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Freezing Yogurt

By Cook's Illustrated Published May 2012

Can leftover yogurt be successfully frozen?

To find out, we froze plain yogurt—whole milk, low-fat, and nonfat—for two nights, after which we defrosted it in the refrigerator. We used the thawed yogurt in plain muffins and uncooked yogurt sauce and compared them with samples prepared with never-frozen yogurt. All of the muffins were identical in appearance, taste, and texture, but the previously frozen yogurt produced sauces that were markedly runny and slightly broken in appearance.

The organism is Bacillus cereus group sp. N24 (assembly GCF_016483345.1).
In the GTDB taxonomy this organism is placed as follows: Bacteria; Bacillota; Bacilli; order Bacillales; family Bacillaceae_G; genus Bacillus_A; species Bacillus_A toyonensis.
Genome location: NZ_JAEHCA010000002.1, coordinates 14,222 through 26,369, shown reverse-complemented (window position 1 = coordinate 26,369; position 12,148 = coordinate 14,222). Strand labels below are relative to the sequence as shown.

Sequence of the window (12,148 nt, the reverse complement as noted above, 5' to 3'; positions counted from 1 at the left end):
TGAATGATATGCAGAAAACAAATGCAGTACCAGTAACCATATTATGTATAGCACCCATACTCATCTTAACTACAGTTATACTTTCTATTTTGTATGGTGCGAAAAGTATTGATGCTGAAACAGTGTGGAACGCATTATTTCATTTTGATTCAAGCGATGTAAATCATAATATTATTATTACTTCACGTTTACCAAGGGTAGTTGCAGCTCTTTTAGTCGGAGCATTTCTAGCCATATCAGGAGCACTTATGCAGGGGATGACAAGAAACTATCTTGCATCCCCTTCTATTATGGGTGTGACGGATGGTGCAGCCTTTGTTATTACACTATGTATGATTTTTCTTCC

Here’s why: When milk is heated to make yogurt, its proteins coagulate to form a weak gel that traps the water and fat. But as ice crystals form during freezing, water is drawn away from the protein network, causing the gel to weaken or even collapse. Once thawed, the protein network does not re-form, explaining our thin, separated results.

Some brands of commercial yogurt contain added stabilizers such as pectin that reinforce the protein network and, as a result, may fare better when frozen. But to avoid any problems, we recommend that you use thawed yogurt only for baking applications.

CURDLED YOGURT

Freezing breaks down yogurt, making it unusable in uncooked applications like this sauce. (It's fine for baking.)